Composing in Words: William Alwyn on his Art

Edited by Andrew Palmer
Extent: 300 pages
Composition: Royal octavo
Illustrations: 26 b/w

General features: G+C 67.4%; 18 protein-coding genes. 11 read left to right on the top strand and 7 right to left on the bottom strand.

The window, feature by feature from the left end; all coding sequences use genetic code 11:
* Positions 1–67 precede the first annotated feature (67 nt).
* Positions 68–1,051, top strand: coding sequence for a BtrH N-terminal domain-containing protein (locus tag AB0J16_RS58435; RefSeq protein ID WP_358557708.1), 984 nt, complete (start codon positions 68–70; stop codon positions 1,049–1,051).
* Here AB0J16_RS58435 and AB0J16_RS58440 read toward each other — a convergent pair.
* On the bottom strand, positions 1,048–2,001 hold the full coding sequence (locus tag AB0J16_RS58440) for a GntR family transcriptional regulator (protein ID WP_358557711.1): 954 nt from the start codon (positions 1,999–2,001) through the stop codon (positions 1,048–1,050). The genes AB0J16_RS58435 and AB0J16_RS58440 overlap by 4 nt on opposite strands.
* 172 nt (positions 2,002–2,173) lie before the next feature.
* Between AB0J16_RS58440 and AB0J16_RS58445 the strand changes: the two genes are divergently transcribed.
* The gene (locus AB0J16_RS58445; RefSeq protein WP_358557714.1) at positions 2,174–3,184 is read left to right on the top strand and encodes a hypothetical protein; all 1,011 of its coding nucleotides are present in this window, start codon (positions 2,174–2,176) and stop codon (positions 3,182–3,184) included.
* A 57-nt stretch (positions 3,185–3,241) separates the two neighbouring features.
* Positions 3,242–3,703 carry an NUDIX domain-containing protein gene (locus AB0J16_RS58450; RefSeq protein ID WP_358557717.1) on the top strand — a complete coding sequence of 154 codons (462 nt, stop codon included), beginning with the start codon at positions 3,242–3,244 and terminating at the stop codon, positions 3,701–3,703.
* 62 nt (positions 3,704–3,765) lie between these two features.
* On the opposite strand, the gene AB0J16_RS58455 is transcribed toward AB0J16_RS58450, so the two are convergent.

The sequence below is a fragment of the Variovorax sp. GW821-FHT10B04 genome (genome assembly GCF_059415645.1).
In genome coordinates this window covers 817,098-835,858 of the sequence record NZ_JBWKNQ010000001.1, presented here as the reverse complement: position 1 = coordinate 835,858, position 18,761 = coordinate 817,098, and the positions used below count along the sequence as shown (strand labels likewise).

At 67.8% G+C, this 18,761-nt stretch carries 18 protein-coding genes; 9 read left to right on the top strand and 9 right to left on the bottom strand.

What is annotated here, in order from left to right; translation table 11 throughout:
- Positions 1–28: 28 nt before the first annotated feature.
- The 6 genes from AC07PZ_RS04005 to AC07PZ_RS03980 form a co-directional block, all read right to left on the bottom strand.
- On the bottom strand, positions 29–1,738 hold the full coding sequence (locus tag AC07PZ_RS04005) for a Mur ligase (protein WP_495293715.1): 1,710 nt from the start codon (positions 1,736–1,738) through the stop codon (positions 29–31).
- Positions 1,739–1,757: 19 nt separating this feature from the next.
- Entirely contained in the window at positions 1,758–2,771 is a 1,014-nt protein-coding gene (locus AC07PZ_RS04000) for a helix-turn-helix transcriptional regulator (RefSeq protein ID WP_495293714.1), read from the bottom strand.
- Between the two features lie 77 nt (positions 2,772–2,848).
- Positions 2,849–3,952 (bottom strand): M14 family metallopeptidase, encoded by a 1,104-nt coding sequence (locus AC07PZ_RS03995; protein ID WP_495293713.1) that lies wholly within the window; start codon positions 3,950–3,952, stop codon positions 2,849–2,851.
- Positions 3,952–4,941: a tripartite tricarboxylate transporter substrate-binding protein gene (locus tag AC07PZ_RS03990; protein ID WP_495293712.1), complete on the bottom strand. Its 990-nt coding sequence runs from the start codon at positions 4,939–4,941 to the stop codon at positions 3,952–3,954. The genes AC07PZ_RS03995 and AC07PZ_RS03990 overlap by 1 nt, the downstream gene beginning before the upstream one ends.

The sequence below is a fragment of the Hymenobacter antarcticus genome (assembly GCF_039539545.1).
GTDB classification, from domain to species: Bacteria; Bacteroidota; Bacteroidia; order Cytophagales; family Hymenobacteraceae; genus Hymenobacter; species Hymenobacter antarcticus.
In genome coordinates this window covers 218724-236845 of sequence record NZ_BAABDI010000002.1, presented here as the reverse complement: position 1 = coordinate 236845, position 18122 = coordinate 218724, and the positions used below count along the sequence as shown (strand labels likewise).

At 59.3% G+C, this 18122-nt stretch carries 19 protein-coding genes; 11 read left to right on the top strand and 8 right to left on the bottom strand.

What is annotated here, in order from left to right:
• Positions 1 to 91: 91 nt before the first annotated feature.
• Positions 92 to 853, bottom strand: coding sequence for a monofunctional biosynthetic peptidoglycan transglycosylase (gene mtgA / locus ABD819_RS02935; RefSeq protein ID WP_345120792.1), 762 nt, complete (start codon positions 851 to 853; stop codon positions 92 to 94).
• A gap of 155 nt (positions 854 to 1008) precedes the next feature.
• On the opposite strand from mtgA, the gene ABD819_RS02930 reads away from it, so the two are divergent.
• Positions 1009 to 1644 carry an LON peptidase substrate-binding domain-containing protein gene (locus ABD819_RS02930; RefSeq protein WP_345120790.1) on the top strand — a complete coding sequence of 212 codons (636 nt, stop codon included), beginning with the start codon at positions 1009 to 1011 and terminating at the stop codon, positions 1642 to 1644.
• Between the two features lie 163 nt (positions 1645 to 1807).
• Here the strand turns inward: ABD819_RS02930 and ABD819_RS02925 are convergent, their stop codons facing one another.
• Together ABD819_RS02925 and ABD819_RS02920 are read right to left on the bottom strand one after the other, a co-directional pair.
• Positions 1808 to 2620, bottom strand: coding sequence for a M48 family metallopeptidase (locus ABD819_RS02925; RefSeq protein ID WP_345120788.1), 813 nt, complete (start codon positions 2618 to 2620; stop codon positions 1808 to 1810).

The English composer William Alwyn (1905-85) was not only one of the most versatile creative figures of his age, writing music for the concert hall, recital room, operatic stage and film screen; he was also a virtuoso instrumentalist and conductor, the teacher of some of the most important composers of the succeeding generation, and the founder of a number of influential music committees such as the Composers’ Guild of Great Britain. Alwyn was a gifted writer, too, alive to literature and art – especially pre-Raphaelite painting, on which he was an authority – as well as to music, and Composing in Words presents his most important writings: the autobiographical essay Winged Chariot; the diary, Ariel to Miranda, in which he chronicled the composition of his Third Symphony; an extract from Early Closing, Alwyn’s reminiscences of his Northampton childhood; and essays on film music, and on other composers, among them Elgar, Bax and Puccini.

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